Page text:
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A memo released July 10 to the San Jose City Council lays out new details of the financial plight of the nonprofit Mexican American Community Services Agency.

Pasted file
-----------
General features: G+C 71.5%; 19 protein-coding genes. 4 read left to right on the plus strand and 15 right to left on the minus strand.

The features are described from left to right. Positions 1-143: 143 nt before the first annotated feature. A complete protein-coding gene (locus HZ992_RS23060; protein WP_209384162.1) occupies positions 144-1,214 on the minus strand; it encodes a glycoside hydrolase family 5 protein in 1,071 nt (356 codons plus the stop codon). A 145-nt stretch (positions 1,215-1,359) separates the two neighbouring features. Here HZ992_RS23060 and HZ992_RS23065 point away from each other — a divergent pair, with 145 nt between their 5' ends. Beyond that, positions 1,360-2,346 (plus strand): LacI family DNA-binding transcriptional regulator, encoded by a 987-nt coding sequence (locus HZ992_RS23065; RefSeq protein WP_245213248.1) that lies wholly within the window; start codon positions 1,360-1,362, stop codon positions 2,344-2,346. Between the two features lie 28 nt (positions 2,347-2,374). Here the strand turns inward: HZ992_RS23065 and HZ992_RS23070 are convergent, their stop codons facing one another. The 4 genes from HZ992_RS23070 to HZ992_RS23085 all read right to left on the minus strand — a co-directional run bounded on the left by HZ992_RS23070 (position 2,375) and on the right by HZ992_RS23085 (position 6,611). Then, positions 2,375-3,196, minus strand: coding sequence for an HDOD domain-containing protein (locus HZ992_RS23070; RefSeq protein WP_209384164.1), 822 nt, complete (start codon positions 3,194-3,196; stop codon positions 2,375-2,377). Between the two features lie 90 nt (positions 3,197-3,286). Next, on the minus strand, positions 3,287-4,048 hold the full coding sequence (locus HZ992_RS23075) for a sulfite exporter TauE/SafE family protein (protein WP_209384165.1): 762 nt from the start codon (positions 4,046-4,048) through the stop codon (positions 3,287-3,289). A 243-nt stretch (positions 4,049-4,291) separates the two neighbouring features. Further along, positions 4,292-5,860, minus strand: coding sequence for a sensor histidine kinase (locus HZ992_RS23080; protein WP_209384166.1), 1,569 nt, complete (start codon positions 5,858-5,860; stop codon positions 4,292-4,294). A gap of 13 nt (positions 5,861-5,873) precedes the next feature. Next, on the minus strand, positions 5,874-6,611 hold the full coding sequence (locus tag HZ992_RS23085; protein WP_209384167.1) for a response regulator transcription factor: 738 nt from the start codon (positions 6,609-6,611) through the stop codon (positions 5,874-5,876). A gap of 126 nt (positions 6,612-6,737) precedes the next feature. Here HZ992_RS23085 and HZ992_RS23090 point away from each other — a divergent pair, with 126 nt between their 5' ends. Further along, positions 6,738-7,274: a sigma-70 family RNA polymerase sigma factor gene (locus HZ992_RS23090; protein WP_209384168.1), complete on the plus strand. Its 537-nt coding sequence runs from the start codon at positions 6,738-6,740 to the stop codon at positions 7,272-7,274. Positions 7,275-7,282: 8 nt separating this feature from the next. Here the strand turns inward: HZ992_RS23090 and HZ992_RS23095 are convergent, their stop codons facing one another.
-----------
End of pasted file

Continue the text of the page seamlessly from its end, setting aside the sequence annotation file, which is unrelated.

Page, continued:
Distributed on: JUL 1 0 2009 CITY OF ~ by City Manager’s Office SAN JOSE CAPITAL OF SIEICC)N VALLEY Memorandum FROM: Leslye Krutko Albert Balagso DATE: July 9, 2009 Date ~,. ~ ~ ~ TO: Honorable Mayor and City Council SUBJECT: SEE BELOW INFORMATION SUBJECT: UPDATE ON THE MEXICAN AMERICAN COMMUNITY SERVICES AGENCY (MACSA) You may have read a number of newspaper articles in the last few months regarding fiscal challenges being faced by the Mexican American Community Services Agency (MACSA). More recently, the organization’ s Chief Executive Officer (CEO) resigned from her position and the Chief Financial Officer (CFO) and Chief Operating Officer (COO) positions for this nonprofit organization are also currently vacant. Through direct contacts with MACSA in the past week, we have learned additional details about MACSA’s financial condition that more clearly show the financial challenges the agency is facing. These challenges are clearly threatening the stability of this non-profit agency that has provided important and valuable services to the residents of San Jose for the past 45 years. The City of San Jose provides considerable grant assistance to MACSA for the implementation of its youth and senior programs. The organization’s health, and the services it provides to our residents is therefore of considerable concern to the City. This report summarizes the concerns actions taken so for and next steps. Services MACSA Provides MACSA operates a number of programs for the community: Family Literacy and Early Childhood Education -- MACSA provides a number of services, including financial education, homeownership counseling, parent education, and school readiness. Additionally, MACSA has operated two gharter schools, the Cesar Chavez E1 Portal Leadership Academy in San Jose, and the Academia Calmecac in Gilroy. Honorable Mayor and City Council Subject: Update on Mexican American Community Services Agency (MACSA) July 9, 2009 Page 2 of 5 2. Health and Wellness Services -- MACSA’s adult day care services include nursing care, occupational therapy, physical therapy, speech therapy, social services, nutrition services, social and cultural activities, and fitness and athletic activities. 3. Youth Services -- MACSA administers two youth centers, one in San Jose and one in Gilroy. Youth service activities include academic support, social and personal development services, health and recreation and enrichment, summer day camps, gang intervention, mentorship and life skills, among other activities. 4. Real Estate Activities -- MACSA owns, through limited partnerships, three affordable senior housing developments with a total of 157 units. Additionally, the non-profit owns several other non-housing buildings: the MACSA San Jose Youth Center, the Cesar Chavez Multipurpose Center, the Cesar E. Chavez E1 Portal Leadership Academy Charter High School, an Intervention Center, MACSA’s Headquarters/Administration Office, which also houses its Adult Health Care facility. 5. Consulting Services- MACSA’s services include assistance to other non-profits with accounting and other back office staff. MACSA has scaled down this service and is cun’ently providing services only to two small non-profit agencies. In addition to City financial assistance, MACSA receives funding from the State of California, the County of Santa Clara, First 5, the Council on Aging, and various other grant programs. In addition, MACSA has received funding from the Department of Education and school districts for the administration of two charter schools. MACSA’ s overall revenues, for the fiscal year ending June 30, 2009, were just over $10 million. City Financial Assistance Of this $10 million, the City provided MACSA with a total of $815,085 in FY08-09 (see detail in the chart below). The Council has approved funding for FY09-10 as well; however contracts have not yet been signed pending additional discussions of certain conditions prior to the execution of the agreements. AMOUNT PURPOSE PROGRAM Community Development Youth Center Programming (Youth Opportunities $114,549 Unlimited--YOU) Block Grant Program Youth Center Services $112,911 $26,919 Adult Day Health Programs Adult Day Health Scholarship Programs $49,400 Healthy Neighborhood Venture Program Adult Day Health Caregiver Support and Respite $37,500 Project BEST Safe Summer Initiative Gang Mediation/Intervention/Crisis Response, Community Gang Awareness Training and Capacity Building $18,700 $148,000 $268,380 $38,726 $815,085 General Fund TOTAL FY08-09 Youth Center Operations Youth Employment Honorable Mayor and City Council Subject: Update on Mexican American Community Services Agen~cy (MACSA) July 9, 2009 Page 3 of 5 Current Situation To address cash flow problems, MACSA used restricted funds intended to be placed in employee retirement accounts to pay for general operations. While we do not yet know the full extent of the cash flow problems that caused the agency to enter into this transaction, MACSA has indicated two reasons -- the inability to sell a parcel of land on Alum Rock Avenue and the loss of funding as a result of housing development project shortfalls. The loss of grant funding and slow payment of other grant programs is apparently another reason for the cash flow shortages. There are concerns that the Agency is struggling to make payroll. Following is a discussion of the various concerns with MACSA’s current condition. Development Issues -- MACSA owns a parcel of land on Alum Rock Avenue that it is trying to sell for the development of a project that would include affordable housing and a Cesar Chavez library, and for which it believes it can sell for $1.9 million. MACSA had originally intended to develop this parcel itself, but has recently been working with other partners. MACSA thought that the sale of this property could happen quickly by accessing City funds for this purpose. Unfortunately, there is significant predevelopment work that must be accomplished in order to get the zoning approved for this site, a requirement for receipt of City funds, and there are a number of development challenges. Additionally, the City’ s Housing Department does not have at this time funding available for new projects, and when funds do become available, there are other developments that are further along in the application and development process. MACSA has developed several housing projects over the past 15 years, including three senior housing developments and one for-sale project through its affiliate, Ketzal Community Development Corporation. Last year, MACSA wrote off a $571,658 commitment from Ketzal that was determined to be uncollectible. The three senior projects all have section 8 contracts, and have sufficient cash flow to operate. Charter Schools -- MACSA has closed the Gilroy Charter School. On June 25th, the East Side Union High School District took action to close the San Jose Charter School. As we understand, MACSA has fully repaid the pension funds to the Gilroy Charter School. However, funds are still owed to the San Jose Charter School pension fund, estimated at $175,000. MACSA will need to continue paying salaries for the two schools until mid-August as part of the severance agreement. On July 10th, MACSA expects to obtain information on the outcome of the investigations by the County Office of Education on this matter. Funding -- In recent years, MACSA has lost key funding, including contracts with the Work2future Program and with the County Probation Department. Problems with reporting have resulted in delayed payment from the State for MACSA’s adult day health program. And, concerns with paperwork for the City’ s grant funds have resulted i~ payments not being approved. Honorable Mayor and City Council Subject: Update on Mexican American Community Services Agency (MACSA) July 9, 2009 Page 4 of 5 Actions that Have Been Taken/Next Steps City staff is working with MACSA to help the agency address these challenges. There are a number of steps that have been taken in an effort to ensure that the services MACSA provides continue. Steps MACSA has taken: 1. Leadership -- Maria Elena de la Garza was appointed the Interim CEO. Ms. de la Garza has worked for MACSA for many years and is familiar with its operations. 2. Audit -- The Council on Aging has provided MACSA with $20,000 of in-kind funding for an internal financial review that will help to determine the use of funds. MACSA anticipates having a fiscal recovery plan in place this week. 3. Funding -- As we understand, MACSA is making contact with key officials who may help with fundraising, and with select lending institutions. Steps the City has taken: 1. Financial Counseling -- The City asked SCORE, a non-profit association that is dedicated to educating small businesses, to provide MACSA with organizational consulting and financial counseling services. The City’s Non-profit Platform includes SCORE as a key part of the City’s plan to respond when a non-profit needs assistance. SCORE has met with agency officials and will be at MACSA’s offices starting this week to complete this assessment and work with MACSA on a plan for improvements. MACSA will use the City’s QLBS Assessment tool to self-assess all areas of the agency’s operation; SCORE will help MACSA officials interpret and implement the results of the QLBS effort. 2. Funding Consortium m A consortium of funders that provides grant funds to MACSA, including the City, has requested a meeting with MACSA’ s leadership and board on July 28tn in an effort to discuss MACSA’s future and lay out concerns and requirements. These requirements will likely include assurance of strong leadership and that the agency will focus its efforts on core services. 3. Grants -- Staff is carefully reviewing invoices submitted by MACSA staff to verify expenditures. All funds that can be verified are being disbursed; any in question are being held pending additional supporting information. The City is doing its due diligence to ensure that City funds are being used for their intended purpose. 4. Development Projects -- City staff is working with MACSA to help it sell assets. First, with respect to the Alum Rock project, the City is working with MACSA to see if there is bridge financing available to help MACSA sell or refinance the site while waiting for longer-term financing. Additionally, City staff is working with MidPeninsula Housing (MidPen) and MACSA to determine the feasibility of MidPen purchasing the three senior developments from MACSA. The sale of these assets may provide equity to MACSA that will help with cash flow. Honorable Mayor and City Council Subject: Update on Mexican American Community Services Agen~cy (MACSA) July 9, 2009 Page 5 of 5 o Contingency Planning -- The City is making plans for the continuation of needed services - including summer youth programming - in the event that MACSA is unable to continue some or all operations. The City has emphasized to MACSA that the key to a successful resolution of these problems is strong leadership from both staff leaders and the Board of Directors, and a willingness to be completely open with funders about the problems the Agency is facing. To date, MACSA has shown a willingness to do what it takes to survive this difficult period. We are hopeful that the steps being taken will make this possible, and that critical services for San Jose residents are maintained. We will continue our efforts to assist MACSA through this difficult period and to update the City Council on the organization’s progress. Director of Housing Director of Parks, Recreation and Neighborhood Services For questions, please contact Leslye Krutko, Director of Housing, at (408) 535-3851 or Albert Balagso, Director of Parks, Recreation and Neighborhood Services, at (408) 793-5553.